I'm sure I mentioned this when we were discussing Postloading versus Preloading but your solution is to Preload..... Either remove the function wrapper or call the function on window.onload....

    ......Willy

  • #7
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    its odd though willy, i have left the page for a full minute without moving my mouse, but when i go over the rollover there's still what seems to be a loading delay.

    try it and tell me what you find
    Before you criticize someone, you should walk a mile in their shoes. That way, when you criticize them, you're a mile away and you have their shoes :)

  • #8
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    seems alright to moi
    *keep it simple (TM)

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    No problems here with the rollovers either...

    But since there is really is not much content on that page and since the images are rather small... It would not hurt to preload rather than postload....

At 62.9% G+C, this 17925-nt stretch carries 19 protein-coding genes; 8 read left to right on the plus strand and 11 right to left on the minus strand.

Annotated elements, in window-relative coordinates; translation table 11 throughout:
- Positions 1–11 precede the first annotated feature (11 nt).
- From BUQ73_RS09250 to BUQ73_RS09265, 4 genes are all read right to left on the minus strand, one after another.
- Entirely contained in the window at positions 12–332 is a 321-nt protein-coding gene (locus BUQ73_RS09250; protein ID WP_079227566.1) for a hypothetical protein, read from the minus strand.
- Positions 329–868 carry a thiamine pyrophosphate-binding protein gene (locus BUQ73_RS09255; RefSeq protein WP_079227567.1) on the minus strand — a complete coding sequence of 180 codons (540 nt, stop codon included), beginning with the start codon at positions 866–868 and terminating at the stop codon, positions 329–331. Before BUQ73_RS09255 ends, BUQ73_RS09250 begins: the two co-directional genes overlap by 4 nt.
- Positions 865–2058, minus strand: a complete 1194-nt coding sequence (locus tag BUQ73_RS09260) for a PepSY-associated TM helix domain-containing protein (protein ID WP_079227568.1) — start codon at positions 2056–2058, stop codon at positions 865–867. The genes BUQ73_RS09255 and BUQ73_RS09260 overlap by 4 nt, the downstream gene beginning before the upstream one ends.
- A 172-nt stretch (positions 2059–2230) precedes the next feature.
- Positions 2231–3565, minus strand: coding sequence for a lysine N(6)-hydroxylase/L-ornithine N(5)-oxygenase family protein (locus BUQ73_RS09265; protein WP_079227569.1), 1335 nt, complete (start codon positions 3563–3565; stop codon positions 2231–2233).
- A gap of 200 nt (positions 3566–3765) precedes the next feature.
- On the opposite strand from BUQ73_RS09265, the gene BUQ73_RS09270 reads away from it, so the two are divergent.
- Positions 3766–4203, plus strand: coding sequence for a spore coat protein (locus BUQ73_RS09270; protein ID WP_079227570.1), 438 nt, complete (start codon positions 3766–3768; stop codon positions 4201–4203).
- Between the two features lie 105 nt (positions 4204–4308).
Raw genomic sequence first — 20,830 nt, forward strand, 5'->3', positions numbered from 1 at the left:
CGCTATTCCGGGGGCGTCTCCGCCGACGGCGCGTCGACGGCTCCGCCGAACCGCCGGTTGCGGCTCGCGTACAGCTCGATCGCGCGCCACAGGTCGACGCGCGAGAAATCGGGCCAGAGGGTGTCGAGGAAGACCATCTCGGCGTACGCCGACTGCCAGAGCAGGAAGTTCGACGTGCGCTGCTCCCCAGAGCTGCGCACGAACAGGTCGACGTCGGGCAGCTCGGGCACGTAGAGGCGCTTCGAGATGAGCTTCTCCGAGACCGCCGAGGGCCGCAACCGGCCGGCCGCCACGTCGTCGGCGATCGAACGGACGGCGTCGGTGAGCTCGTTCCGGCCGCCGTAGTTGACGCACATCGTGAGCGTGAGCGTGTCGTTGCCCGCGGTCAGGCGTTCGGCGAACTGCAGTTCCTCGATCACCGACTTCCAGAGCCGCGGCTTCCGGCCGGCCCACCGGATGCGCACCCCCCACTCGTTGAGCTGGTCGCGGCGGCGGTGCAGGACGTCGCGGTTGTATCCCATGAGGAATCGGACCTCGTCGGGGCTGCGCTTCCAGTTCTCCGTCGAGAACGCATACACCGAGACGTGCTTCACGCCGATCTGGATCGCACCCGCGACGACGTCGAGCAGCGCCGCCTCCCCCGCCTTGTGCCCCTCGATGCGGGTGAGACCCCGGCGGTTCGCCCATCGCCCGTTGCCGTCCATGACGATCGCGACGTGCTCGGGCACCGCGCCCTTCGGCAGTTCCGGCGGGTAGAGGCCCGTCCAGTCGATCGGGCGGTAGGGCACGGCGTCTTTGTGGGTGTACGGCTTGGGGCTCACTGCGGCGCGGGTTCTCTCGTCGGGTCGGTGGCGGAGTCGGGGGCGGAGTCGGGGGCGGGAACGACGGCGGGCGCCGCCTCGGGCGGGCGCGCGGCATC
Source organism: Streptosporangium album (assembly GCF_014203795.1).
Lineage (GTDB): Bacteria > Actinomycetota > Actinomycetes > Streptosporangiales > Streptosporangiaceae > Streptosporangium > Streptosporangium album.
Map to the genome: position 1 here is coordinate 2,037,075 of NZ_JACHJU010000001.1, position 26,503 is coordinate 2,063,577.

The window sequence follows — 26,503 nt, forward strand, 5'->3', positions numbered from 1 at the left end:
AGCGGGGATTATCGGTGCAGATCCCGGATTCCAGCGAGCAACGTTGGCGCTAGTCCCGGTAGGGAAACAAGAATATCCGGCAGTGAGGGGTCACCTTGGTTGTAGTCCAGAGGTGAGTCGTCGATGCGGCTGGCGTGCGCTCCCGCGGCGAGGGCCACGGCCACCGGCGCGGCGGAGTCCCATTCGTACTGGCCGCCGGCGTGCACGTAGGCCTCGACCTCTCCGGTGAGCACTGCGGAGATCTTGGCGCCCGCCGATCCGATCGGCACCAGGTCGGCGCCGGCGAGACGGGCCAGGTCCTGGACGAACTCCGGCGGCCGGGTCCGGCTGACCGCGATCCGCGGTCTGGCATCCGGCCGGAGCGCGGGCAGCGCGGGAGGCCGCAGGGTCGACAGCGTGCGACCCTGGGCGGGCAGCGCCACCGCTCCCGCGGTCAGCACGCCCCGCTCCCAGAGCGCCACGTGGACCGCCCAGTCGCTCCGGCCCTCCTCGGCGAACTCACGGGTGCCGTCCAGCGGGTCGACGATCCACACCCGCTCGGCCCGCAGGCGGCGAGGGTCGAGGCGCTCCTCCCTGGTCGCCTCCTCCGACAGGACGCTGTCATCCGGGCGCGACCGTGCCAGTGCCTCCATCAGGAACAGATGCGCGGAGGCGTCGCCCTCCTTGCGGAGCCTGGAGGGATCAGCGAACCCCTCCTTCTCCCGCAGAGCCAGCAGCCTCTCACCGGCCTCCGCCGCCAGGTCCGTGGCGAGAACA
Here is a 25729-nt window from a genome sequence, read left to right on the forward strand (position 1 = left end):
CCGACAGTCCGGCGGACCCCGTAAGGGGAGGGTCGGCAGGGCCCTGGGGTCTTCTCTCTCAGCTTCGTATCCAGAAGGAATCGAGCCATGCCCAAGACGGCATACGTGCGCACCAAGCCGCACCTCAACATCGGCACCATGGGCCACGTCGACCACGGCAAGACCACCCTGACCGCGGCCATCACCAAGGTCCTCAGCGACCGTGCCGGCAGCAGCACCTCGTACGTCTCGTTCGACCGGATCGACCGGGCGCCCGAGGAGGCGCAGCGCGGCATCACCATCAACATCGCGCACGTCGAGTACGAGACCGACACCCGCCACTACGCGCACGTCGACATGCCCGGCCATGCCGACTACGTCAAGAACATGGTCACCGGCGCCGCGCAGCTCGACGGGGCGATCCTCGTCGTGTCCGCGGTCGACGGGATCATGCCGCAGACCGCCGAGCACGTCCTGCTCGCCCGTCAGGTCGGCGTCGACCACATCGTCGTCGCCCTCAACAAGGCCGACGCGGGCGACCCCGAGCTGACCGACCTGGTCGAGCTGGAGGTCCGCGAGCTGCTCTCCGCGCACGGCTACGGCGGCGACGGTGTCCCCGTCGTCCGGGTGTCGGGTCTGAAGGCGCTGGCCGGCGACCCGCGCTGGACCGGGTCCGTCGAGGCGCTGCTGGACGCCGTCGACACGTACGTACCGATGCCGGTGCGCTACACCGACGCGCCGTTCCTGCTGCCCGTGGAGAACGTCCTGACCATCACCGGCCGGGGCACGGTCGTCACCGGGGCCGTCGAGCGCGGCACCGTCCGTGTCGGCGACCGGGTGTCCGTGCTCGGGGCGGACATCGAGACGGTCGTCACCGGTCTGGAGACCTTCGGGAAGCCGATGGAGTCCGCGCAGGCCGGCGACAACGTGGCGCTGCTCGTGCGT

.....Willy

  • #10
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    document.EnterOffSW.src = "img/EntrerOn.gif";

    var images = new Array('EnglishOn.gif',
    'EnterOn.gif',
    'EntrerOn.gif',
    'FrenchOn.gif');

  • #11
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    i'm not sure i follow your logic Roy.

    The EntrerOn.gif is a rollover image, and is only loaded when the user does an onMouseOver
    Before you criticize someone, you should walk a mile in their shoes. That way, when you criticize them, you're a mile away and you have their shoes :)

  • #12
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    i'm not sure i follow your logic Roy.

    The EntrerOn.gif is a rollover image, and is only loaded when the user does an onMouseOver